2. Search for Private Link and click on the Private Link Center result a. In the Private Link Center - Overview, click on Start on the option Build a private connection to a service. We choose this because we are creating a private connection to an Azure service and not to a custom service behind an Azure Load Balancer b. This brings you to the first page of the Create a private endpoint blade c. Select Private Link for the Resource Group d. Fill in a Name for the private endpoint e. Select West Central US for the Region f. Click Next: Resource g. For the Connection method, select Connect to an Azure resource in my directory h. Select Microsoft.Sql/servers for Resource type i. Select the SQL Server that we've just created j. And select sqlServer for the Target sub-resource k. Click Next: Configuration

    (Create a Private Endpoint: Resource)

    l. Select the VNET that we've created for Virtual network m. And select the subnet (10.1.0.0/24) that we've created for Subnet n. Leave the Integrate with private DNS zone to Yes o. And leave Private DNS Zone to (New) p. That's it! Click Review + create and Create after that to create the private endpoint

    (Create a Private Endpoint: Configuration)

5. Connect to the SQL Database securely Everything is setup to create a secure connection. So let's try it out.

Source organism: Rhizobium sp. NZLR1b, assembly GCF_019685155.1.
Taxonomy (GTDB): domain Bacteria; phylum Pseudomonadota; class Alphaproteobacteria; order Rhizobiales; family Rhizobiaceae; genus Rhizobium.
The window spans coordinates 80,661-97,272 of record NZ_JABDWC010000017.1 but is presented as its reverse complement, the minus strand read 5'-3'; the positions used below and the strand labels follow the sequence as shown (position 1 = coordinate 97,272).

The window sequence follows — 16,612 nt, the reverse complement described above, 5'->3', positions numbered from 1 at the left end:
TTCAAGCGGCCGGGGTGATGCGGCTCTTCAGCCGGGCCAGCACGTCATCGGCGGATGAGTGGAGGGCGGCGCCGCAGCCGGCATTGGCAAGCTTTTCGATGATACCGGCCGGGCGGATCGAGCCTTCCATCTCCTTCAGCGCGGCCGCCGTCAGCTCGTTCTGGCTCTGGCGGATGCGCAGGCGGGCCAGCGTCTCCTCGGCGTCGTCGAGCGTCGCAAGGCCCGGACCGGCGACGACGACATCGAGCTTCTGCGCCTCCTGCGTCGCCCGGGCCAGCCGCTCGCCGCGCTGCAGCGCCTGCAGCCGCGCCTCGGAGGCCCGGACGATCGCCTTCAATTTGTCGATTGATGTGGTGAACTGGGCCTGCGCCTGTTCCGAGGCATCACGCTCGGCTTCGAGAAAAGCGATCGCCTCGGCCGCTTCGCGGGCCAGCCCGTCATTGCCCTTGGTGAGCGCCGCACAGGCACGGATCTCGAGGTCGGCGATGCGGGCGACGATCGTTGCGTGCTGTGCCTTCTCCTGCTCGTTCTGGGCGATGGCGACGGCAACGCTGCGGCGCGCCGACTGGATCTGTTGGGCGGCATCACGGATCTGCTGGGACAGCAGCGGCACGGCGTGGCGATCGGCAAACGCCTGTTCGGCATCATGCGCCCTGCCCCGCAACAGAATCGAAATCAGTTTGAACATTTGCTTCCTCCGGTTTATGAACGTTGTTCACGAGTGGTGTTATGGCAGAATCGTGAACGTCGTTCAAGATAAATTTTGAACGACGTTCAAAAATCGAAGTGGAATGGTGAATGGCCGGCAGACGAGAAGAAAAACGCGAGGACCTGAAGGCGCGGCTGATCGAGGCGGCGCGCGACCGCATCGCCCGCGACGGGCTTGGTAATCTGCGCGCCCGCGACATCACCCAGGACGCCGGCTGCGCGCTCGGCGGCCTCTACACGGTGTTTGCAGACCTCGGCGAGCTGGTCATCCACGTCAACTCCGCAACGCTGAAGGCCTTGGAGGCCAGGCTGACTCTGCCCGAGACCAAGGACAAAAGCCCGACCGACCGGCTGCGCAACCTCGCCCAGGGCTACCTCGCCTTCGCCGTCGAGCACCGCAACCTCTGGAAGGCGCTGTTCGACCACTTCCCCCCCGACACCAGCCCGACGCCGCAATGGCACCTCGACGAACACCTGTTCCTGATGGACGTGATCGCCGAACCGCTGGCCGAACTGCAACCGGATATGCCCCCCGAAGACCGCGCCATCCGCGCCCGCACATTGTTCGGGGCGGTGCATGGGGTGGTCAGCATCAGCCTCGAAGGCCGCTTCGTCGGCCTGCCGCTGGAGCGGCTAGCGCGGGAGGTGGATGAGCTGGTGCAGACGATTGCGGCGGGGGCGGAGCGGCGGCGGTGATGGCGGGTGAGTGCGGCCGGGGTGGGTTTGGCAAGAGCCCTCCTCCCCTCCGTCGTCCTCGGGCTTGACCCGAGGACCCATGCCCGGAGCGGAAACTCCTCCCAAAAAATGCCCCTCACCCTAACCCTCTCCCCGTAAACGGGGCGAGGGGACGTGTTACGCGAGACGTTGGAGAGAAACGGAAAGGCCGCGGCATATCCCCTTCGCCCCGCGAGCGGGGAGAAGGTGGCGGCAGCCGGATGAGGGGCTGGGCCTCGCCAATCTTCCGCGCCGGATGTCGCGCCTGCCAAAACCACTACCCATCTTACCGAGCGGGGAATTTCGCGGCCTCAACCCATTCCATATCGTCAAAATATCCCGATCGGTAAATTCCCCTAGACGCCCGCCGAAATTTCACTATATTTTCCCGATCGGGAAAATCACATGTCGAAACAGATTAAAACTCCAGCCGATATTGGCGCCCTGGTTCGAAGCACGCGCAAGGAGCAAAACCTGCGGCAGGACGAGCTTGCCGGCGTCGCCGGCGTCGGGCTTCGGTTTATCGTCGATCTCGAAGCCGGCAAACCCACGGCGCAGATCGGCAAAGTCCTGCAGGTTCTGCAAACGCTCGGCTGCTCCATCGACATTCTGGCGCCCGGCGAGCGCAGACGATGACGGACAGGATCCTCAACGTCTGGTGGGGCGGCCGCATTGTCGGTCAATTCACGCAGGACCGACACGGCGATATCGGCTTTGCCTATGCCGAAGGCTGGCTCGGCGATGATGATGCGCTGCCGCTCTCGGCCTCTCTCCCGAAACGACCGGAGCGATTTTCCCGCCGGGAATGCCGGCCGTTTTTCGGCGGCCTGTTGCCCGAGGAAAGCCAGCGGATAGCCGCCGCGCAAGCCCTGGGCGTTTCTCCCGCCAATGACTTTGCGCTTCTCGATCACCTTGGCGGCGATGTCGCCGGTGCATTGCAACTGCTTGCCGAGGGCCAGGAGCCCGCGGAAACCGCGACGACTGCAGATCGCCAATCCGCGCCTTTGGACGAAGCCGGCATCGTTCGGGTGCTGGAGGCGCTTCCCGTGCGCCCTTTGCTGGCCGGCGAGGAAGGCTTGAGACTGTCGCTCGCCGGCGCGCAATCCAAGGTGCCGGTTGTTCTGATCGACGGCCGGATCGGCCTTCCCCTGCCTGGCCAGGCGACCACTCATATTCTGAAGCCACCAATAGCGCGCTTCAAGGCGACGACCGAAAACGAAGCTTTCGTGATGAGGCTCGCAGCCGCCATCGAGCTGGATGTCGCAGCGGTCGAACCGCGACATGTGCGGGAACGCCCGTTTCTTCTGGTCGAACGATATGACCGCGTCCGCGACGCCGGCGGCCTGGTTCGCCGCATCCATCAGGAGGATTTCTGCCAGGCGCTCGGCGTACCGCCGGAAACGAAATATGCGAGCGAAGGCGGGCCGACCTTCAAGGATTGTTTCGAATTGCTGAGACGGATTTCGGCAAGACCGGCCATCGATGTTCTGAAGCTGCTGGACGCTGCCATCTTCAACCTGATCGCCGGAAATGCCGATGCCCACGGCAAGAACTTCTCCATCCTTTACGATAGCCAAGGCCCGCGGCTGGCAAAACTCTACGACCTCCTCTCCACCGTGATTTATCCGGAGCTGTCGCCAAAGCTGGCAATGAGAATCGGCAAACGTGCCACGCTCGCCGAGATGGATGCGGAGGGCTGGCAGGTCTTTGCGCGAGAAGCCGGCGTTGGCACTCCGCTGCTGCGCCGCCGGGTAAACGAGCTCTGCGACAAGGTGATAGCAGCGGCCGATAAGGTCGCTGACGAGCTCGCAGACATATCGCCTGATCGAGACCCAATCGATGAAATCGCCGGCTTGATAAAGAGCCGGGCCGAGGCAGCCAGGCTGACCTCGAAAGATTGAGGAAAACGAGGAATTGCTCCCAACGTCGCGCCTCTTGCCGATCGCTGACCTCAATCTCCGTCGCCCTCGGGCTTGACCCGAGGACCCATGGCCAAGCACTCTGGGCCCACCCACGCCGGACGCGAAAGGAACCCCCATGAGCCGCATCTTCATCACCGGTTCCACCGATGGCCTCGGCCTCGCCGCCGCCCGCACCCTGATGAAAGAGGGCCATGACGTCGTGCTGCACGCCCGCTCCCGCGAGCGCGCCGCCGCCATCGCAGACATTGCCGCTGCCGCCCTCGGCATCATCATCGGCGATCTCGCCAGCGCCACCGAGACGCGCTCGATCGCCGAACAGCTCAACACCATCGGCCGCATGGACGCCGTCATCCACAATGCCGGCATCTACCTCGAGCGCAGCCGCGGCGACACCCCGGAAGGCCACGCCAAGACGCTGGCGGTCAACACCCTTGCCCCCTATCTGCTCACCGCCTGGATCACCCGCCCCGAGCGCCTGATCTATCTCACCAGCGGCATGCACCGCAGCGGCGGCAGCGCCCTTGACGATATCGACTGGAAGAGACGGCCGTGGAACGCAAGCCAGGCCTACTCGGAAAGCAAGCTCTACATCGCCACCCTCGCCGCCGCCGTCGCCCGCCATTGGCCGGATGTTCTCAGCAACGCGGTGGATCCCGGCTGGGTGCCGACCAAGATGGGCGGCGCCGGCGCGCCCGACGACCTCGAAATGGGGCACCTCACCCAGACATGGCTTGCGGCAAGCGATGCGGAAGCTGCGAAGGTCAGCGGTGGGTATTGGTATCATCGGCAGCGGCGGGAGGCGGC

1. Go to the Virtual Machine in the Azure portal
  2. Click on the Connect button to download the RDP file for the VM
  3. Open the RDP file and log into the VM
  4. In the Remote Desktop session, open a command prompt
  5. Enter nslookup yoursqlservername.database.windows.net to check if the private endpoint works. It should say something like in the image below:

(Test the Private Endpoint)

  1. In the Remote Desktop session of the VM, download and install SQL Server Management Studio. We'll use this to connect to the SQL Server
  2. Once you have it installed, connect to the SQL Server

You'll notice that you don't have to add your IP address to the SQL Server firewall. The connection that you now have with the SQL Server and database is secure and travels over the Azure backbone, not over the public internet.

(SQL Server connection in SQL Server Management Studio)

Conclusion

You can use Azure Private Link to create secure connections to Azure services or your own services and applications that are behind an Azure Load Balancer. Go and check it out!